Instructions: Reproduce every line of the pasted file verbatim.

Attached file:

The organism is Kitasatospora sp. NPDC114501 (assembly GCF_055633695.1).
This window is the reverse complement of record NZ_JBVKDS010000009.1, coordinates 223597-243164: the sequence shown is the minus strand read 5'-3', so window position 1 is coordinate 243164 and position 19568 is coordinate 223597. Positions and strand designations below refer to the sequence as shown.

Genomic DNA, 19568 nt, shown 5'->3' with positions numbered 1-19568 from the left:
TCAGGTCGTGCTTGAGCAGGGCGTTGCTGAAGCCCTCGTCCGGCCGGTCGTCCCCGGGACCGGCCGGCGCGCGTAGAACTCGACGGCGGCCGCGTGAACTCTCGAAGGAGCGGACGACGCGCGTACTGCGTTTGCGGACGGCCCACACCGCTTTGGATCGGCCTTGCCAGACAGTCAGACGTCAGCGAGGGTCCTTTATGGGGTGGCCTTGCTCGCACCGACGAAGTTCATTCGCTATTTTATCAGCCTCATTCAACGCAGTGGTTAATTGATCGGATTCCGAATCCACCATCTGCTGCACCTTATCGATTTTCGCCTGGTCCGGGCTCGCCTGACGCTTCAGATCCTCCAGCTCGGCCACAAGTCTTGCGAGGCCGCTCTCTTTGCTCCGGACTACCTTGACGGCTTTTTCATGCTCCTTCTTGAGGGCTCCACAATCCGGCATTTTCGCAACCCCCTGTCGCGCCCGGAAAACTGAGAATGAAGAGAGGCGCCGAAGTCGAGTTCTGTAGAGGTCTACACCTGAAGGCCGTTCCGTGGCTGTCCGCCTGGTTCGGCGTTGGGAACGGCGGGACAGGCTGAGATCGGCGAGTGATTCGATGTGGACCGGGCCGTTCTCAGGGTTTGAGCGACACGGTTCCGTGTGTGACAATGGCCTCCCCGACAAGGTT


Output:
The organism is Kitasatospora sp. NPDC114501 (assembly GCF_055633695.1).
This window is the reverse complement of record NZ_JBVKDS010000009.1, coordinates 223597-243164: the sequence shown is the minus strand read 5'-3', so window position 1 is coordinate 243164 and position 19568 is coordinate 223597. Positions and strand designations below refer to the sequence as shown.

Genomic DNA, 19568 nt, shown 5'->3' with positions numbered 1-19568 from the left:
TCAGGTCGTGCTTGAGCAGGGCGTTGCTGAAGCCCTCGTCCGGCCGGTCGTCCCCGGGACCGGCCGGCGCGCGTAGAACTCGACGGCGGCCGCGTGAACTCTCGAAGGAGCGGACGACGCGCGTACTGCGTTTGCGGACGGCCCACACCGCTTTGGATCGGCCTTGCCAGACAGTCAGACGTCAGCGAGGGTCCTTTATGGGGTGGCCTTGCTCGCACCGACGAAGTTCATTCGCTATTTTATCAGCCTCATTCAACGCAGTGGTTAATTGATCGGATTCCGAATCCACCATCTGCTGCACCTTATCGATTTTCGCCTGGTCCGGGCTCGCCTGACGCTTCAGATCCTCCAGCTCGGCCACAAGTCTTGCGAGGCCGCTCTCTTTGCTCCGGACTACCTTGACGGCTTTTTCATGCTCCTTCTTGAGGGCTCCACAATCCGGCATTTTCGCAACCCCCTGTCGCGCCCGGAAAACTGAGAATGAAGAGAGGCGCCGAAGTCGAGTTCTGTAGAGGTCTACACCTGAAGGCCGTTCCGTGGCTGTCCGCCTGGTTCGGCGTTGGGAACGGCGGGACAGGCTGAGATCGGCGAGTGATTCGATGTGGACCGGGCCGTTCTCAGGGTTTGAGCGACACGGTTCCGTGTGTGACAATGGCCTCCCCGACAAGGTT